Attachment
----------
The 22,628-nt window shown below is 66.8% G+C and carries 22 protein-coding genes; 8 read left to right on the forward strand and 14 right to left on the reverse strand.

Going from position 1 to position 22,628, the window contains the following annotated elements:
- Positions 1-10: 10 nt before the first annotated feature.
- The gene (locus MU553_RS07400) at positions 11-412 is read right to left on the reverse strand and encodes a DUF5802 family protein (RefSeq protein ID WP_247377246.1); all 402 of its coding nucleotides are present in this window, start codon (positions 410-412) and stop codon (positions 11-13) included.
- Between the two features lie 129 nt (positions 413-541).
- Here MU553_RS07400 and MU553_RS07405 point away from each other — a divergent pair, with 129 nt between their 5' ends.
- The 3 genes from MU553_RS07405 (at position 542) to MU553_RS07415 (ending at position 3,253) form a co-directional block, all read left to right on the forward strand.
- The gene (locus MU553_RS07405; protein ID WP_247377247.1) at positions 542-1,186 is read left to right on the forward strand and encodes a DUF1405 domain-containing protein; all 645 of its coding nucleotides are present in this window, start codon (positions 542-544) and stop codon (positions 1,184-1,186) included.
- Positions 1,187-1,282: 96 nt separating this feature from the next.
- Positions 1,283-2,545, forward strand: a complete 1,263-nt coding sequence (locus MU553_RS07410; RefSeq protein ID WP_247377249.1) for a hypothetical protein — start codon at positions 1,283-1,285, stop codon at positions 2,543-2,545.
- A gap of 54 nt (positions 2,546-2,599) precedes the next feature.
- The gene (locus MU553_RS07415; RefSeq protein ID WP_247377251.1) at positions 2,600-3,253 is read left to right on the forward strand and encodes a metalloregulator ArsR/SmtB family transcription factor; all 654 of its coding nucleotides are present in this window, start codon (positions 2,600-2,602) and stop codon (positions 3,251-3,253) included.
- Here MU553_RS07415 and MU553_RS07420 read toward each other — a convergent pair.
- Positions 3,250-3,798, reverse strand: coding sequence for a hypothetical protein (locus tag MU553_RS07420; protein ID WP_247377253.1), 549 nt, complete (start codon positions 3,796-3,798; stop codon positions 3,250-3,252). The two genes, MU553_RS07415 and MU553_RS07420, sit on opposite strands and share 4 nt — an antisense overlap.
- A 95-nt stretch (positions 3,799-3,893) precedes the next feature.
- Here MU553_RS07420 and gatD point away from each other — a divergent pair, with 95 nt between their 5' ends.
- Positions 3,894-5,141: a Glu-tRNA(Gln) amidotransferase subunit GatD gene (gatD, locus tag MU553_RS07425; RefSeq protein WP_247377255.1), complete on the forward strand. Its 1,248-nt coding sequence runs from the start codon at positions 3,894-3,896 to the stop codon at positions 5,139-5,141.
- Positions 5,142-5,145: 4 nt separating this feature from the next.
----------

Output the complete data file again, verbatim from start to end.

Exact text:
The 22,628-nt window shown below is 66.8% G+C and carries 22 protein-coding genes; 8 read left to right on the forward strand and 14 right to left on the reverse strand.

Going from position 1 to position 22,628, the window contains the following annotated elements:
- Positions 1-10: 10 nt before the first annotated feature.
- The gene (locus MU553_RS07400) at positions 11-412 is read right to left on the reverse strand and encodes a DUF5802 family protein (RefSeq protein ID WP_247377246.1); all 402 of its coding nucleotides are present in this window, start codon (positions 410-412) and stop codon (positions 11-13) included.
- Between the two features lie 129 nt (positions 413-541).
- Here MU553_RS07400 and MU553_RS07405 point away from each other — a divergent pair, with 129 nt between their 5' ends.
- The 3 genes from MU553_RS07405 (at position 542) to MU553_RS07415 (ending at position 3,253) form a co-directional block, all read left to right on the forward strand.
- The gene (locus MU553_RS07405; protein ID WP_247377247.1) at positions 542-1,186 is read left to right on the forward strand and encodes a DUF1405 domain-containing protein; all 645 of its coding nucleotides are present in this window, start codon (positions 542-544) and stop codon (positions 1,184-1,186) included.
- Positions 1,187-1,282: 96 nt separating this feature from the next.
- Positions 1,283-2,545, forward strand: a complete 1,263-nt coding sequence (locus MU553_RS07410; RefSeq protein ID WP_247377249.1) for a hypothetical protein — start codon at positions 1,283-1,285, stop codon at positions 2,543-2,545.
- A gap of 54 nt (positions 2,546-2,599) precedes the next feature.
- The gene (locus MU553_RS07415; RefSeq protein ID WP_247377251.1) at positions 2,600-3,253 is read left to right on the forward strand and encodes a metalloregulator ArsR/SmtB family transcription factor; all 654 of its coding nucleotides are present in this window, start codon (positions 2,600-2,602) and stop codon (positions 3,251-3,253) included.
- Here MU553_RS07415 and MU553_RS07420 read toward each other — a convergent pair.
- Positions 3,250-3,798, reverse strand: coding sequence for a hypothetical protein (locus tag MU553_RS07420; protein ID WP_247377253.1), 549 nt, complete (start codon positions 3,796-3,798; stop codon positions 3,250-3,252). The two genes, MU553_RS07415 and MU553_RS07420, sit on opposite strands and share 4 nt — an antisense overlap.
- A 95-nt stretch (positions 3,799-3,893) precedes the next feature.
- Here MU553_RS07420 and gatD point away from each other — a divergent pair, with 95 nt between their 5' ends.
- Positions 3,894-5,141: a Glu-tRNA(Gln) amidotransferase subunit GatD gene (gatD, locus tag MU553_RS07425; RefSeq protein WP_247377255.1), complete on the forward strand. Its 1,248-nt coding sequence runs from the start codon at positions 3,894-3,896 to the stop codon at positions 5,139-5,141.
- Positions 5,142-5,145: 4 nt separating this feature from the next.